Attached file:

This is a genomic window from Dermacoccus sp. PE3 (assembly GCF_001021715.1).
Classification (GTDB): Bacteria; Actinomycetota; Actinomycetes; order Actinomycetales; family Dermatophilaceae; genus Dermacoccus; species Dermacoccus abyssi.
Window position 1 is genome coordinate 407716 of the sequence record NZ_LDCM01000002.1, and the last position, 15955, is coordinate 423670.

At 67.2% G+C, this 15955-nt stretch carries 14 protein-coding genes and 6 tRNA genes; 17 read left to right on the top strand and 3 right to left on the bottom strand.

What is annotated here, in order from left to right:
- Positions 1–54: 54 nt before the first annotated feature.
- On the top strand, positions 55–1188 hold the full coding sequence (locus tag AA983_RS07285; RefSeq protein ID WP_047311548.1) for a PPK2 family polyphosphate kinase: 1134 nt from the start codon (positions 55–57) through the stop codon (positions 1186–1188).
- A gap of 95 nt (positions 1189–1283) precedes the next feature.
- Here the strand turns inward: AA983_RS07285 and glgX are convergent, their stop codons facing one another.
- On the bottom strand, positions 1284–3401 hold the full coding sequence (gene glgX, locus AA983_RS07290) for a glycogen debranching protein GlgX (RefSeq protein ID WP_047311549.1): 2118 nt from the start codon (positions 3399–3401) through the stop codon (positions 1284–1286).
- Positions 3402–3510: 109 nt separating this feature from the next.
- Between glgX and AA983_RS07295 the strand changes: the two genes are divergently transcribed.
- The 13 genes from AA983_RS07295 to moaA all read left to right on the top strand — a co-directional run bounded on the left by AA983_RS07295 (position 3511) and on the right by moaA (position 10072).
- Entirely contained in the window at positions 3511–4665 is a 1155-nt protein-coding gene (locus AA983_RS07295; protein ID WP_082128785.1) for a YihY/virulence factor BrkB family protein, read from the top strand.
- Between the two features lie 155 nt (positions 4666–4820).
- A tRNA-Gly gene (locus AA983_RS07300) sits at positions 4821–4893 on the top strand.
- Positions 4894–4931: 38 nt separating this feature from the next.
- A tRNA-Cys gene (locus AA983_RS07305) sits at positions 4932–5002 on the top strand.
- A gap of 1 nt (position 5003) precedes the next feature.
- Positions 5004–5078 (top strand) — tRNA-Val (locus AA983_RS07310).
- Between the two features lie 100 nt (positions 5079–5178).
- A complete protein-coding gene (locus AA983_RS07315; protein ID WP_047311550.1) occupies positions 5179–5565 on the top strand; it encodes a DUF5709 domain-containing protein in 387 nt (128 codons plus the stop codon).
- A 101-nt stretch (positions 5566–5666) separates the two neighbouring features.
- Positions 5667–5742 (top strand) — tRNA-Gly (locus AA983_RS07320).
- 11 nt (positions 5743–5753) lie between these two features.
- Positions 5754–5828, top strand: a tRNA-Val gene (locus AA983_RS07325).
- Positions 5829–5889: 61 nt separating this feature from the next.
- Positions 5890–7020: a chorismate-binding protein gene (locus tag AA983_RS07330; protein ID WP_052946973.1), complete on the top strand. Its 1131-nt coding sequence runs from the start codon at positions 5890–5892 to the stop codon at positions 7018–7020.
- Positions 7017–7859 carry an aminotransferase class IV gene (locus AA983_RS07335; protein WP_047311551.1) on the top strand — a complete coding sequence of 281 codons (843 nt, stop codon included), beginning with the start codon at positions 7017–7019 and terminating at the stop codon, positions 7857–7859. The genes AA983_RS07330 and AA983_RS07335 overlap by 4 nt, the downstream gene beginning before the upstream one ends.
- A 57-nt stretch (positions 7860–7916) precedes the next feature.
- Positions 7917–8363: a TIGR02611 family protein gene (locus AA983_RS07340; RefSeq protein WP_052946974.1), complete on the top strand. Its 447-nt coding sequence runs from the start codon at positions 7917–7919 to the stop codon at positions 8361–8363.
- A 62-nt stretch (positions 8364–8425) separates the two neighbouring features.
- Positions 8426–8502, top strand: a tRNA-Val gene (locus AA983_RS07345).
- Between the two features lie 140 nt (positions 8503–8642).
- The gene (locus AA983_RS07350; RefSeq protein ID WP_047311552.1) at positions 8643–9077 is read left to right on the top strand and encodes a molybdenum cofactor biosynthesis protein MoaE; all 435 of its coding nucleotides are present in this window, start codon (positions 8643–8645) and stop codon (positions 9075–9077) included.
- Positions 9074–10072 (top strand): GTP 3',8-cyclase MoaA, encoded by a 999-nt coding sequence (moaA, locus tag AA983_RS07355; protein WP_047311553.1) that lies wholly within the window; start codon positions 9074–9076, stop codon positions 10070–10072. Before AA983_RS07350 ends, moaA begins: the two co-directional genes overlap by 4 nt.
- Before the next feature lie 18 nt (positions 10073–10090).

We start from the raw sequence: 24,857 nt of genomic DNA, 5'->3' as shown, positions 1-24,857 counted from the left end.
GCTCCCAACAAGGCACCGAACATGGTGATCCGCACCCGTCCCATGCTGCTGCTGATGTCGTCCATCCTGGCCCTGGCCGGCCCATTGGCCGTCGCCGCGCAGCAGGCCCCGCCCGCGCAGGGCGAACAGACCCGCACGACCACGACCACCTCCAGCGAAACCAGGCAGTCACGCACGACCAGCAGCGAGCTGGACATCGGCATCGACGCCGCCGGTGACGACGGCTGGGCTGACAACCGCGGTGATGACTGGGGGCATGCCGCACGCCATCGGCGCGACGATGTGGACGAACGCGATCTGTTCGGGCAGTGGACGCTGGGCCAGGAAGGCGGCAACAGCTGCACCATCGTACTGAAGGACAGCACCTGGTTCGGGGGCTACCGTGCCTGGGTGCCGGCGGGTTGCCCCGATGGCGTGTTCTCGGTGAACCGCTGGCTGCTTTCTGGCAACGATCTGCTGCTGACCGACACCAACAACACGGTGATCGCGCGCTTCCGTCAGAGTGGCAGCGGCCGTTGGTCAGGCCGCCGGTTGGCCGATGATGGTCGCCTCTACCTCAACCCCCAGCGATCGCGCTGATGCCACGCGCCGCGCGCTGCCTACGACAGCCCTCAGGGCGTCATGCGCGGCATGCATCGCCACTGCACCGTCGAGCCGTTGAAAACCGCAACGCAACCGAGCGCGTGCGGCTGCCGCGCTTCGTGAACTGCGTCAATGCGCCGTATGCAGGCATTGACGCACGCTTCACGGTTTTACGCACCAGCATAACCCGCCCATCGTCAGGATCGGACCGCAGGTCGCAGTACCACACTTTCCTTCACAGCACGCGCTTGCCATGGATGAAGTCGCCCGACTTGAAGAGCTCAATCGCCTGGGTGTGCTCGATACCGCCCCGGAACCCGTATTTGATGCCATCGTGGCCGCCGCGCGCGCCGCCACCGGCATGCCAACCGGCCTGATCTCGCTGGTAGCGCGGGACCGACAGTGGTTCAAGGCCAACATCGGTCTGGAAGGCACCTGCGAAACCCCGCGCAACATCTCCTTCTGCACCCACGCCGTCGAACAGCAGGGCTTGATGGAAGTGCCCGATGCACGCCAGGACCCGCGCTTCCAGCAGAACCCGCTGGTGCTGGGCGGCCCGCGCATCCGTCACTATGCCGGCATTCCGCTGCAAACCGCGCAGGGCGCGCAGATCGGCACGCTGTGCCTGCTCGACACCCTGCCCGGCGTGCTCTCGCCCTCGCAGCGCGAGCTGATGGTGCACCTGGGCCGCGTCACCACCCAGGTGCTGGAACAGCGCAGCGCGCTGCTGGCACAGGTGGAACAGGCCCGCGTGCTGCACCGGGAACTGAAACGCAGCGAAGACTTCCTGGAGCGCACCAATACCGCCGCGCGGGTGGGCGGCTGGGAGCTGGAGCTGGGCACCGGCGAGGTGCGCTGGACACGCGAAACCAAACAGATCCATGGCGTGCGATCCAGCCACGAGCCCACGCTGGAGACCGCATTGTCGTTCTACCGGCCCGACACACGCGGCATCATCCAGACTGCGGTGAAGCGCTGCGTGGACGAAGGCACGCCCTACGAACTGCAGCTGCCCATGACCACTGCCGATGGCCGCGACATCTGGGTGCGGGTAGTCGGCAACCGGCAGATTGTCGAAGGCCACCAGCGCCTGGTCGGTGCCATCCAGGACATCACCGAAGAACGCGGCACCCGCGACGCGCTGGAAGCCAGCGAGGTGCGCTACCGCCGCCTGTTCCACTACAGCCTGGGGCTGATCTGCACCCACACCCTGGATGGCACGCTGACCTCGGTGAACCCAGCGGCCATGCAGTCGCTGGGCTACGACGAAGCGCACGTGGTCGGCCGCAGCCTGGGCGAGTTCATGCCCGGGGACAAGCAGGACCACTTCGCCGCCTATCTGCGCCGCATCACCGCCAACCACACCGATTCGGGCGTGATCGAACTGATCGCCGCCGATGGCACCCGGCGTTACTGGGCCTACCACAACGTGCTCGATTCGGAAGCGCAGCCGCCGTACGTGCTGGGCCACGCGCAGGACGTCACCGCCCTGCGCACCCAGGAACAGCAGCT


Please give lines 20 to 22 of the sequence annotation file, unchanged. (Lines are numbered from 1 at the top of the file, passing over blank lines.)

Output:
- Positions 5004–5078 (top strand) — tRNA-Val (locus AA983_RS07310).
- Between the two features lie 100 nt (positions 5079–5178).
- A complete protein-coding gene (locus AA983_RS07315; protein ID WP_047311550.1) occupies positions 5179–5565 on the top strand; it encodes a DUF5709 domain-containing protein in 387 nt (128 codons plus the stop codon).